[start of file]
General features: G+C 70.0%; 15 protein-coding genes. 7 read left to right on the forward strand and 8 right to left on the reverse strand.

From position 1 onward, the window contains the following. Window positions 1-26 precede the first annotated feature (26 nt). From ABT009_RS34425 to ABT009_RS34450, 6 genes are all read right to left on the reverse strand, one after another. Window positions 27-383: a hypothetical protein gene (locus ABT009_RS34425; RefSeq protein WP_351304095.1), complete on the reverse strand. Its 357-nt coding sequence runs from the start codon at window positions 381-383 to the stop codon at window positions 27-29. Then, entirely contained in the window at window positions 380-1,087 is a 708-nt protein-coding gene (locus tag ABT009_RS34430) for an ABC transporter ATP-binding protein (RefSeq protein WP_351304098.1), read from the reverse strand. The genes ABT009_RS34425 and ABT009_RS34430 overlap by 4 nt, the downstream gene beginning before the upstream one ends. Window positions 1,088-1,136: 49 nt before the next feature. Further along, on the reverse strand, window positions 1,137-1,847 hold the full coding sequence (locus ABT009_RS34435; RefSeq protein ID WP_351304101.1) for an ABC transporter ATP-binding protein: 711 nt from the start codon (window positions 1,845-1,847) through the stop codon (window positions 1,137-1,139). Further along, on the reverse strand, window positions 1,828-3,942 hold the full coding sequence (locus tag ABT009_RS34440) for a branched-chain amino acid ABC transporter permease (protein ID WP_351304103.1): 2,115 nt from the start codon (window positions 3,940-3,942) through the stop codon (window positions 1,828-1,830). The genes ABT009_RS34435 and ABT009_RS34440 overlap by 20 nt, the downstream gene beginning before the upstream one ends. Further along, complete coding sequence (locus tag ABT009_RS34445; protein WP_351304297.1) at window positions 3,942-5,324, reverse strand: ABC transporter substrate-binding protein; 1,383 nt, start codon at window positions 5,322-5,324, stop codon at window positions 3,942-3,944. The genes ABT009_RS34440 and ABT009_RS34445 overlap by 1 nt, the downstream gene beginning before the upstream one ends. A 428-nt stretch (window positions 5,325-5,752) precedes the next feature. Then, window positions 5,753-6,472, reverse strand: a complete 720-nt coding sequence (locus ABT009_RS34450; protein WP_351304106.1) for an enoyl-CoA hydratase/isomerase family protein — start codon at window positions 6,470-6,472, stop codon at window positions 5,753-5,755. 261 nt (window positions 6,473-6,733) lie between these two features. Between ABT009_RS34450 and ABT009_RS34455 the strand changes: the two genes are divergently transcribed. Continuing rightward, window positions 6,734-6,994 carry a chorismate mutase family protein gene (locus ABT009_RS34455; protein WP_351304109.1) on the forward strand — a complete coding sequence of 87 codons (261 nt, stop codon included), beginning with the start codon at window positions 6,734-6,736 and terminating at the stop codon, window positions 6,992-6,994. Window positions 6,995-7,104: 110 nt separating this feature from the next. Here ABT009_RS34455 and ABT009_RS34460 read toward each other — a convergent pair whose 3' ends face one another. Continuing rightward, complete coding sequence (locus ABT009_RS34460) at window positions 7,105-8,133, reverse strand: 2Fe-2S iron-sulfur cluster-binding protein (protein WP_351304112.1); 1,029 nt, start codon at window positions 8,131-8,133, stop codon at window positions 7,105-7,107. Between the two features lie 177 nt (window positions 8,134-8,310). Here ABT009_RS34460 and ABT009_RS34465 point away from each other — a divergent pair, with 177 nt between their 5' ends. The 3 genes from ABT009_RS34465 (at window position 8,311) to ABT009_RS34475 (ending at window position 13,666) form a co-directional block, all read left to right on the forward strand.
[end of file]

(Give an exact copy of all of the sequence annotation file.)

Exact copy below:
General features: G+C 70.0%; 15 protein-coding genes. 7 read left to right on the forward strand and 8 right to left on the reverse strand.

From position 1 onward, the window contains the following. Window positions 1-26 precede the first annotated feature (26 nt). From ABT009_RS34425 to ABT009_RS34450, 6 genes are all read right to left on the reverse strand, one after another. Window positions 27-383: a hypothetical protein gene (locus ABT009_RS34425; RefSeq protein WP_351304095.1), complete on the reverse strand. Its 357-nt coding sequence runs from the start codon at window positions 381-383 to the stop codon at window positions 27-29. Then, entirely contained in the window at window positions 380-1,087 is a 708-nt protein-coding gene (locus tag ABT009_RS34430) for an ABC transporter ATP-binding protein (RefSeq protein WP_351304098.1), read from the reverse strand. The genes ABT009_RS34425 and ABT009_RS34430 overlap by 4 nt, the downstream gene beginning before the upstream one ends. Window positions 1,088-1,136: 49 nt before the next feature. Further along, on the reverse strand, window positions 1,137-1,847 hold the full coding sequence (locus ABT009_RS34435; RefSeq protein ID WP_351304101.1) for an ABC transporter ATP-binding protein: 711 nt from the start codon (window positions 1,845-1,847) through the stop codon (window positions 1,137-1,139). Further along, on the reverse strand, window positions 1,828-3,942 hold the full coding sequence (locus tag ABT009_RS34440) for a branched-chain amino acid ABC transporter permease (protein ID WP_351304103.1): 2,115 nt from the start codon (window positions 3,940-3,942) through the stop codon (window positions 1,828-1,830). The genes ABT009_RS34435 and ABT009_RS34440 overlap by 20 nt, the downstream gene beginning before the upstream one ends. Further along, complete coding sequence (locus tag ABT009_RS34445; protein WP_351304297.1) at window positions 3,942-5,324, reverse strand: ABC transporter substrate-binding protein; 1,383 nt, start codon at window positions 5,322-5,324, stop codon at window positions 3,942-3,944. The genes ABT009_RS34440 and ABT009_RS34445 overlap by 1 nt, the downstream gene beginning before the upstream one ends. A 428-nt stretch (window positions 5,325-5,752) precedes the next feature. Then, window positions 5,753-6,472, reverse strand: a complete 720-nt coding sequence (locus ABT009_RS34450; protein WP_351304106.1) for an enoyl-CoA hydratase/isomerase family protein — start codon at window positions 6,470-6,472, stop codon at window positions 5,753-5,755. 261 nt (window positions 6,473-6,733) lie between these two features. Between ABT009_RS34450 and ABT009_RS34455 the strand changes: the two genes are divergently transcribed. Continuing rightward, window positions 6,734-6,994 carry a chorismate mutase family protein gene (locus ABT009_RS34455; protein WP_351304109.1) on the forward strand — a complete coding sequence of 87 codons (261 nt, stop codon included), beginning with the start codon at window positions 6,734-6,736 and terminating at the stop codon, window positions 6,992-6,994. Window positions 6,995-7,104: 110 nt separating this feature from the next. Here ABT009_RS34455 and ABT009_RS34460 read toward each other — a convergent pair whose 3' ends face one another. Continuing rightward, complete coding sequence (locus ABT009_RS34460) at window positions 7,105-8,133, reverse strand: 2Fe-2S iron-sulfur cluster-binding protein (protein WP_351304112.1); 1,029 nt, start codon at window positions 8,131-8,133, stop codon at window positions 7,105-7,107. Between the two features lie 177 nt (window positions 8,134-8,310). Here ABT009_RS34460 and ABT009_RS34465 point away from each other — a divergent pair, with 177 nt between their 5' ends. The 3 genes from ABT009_RS34465 (at window position 8,311) to ABT009_RS34475 (ending at window position 13,666) form a co-directional block, all read left to right on the forward strand.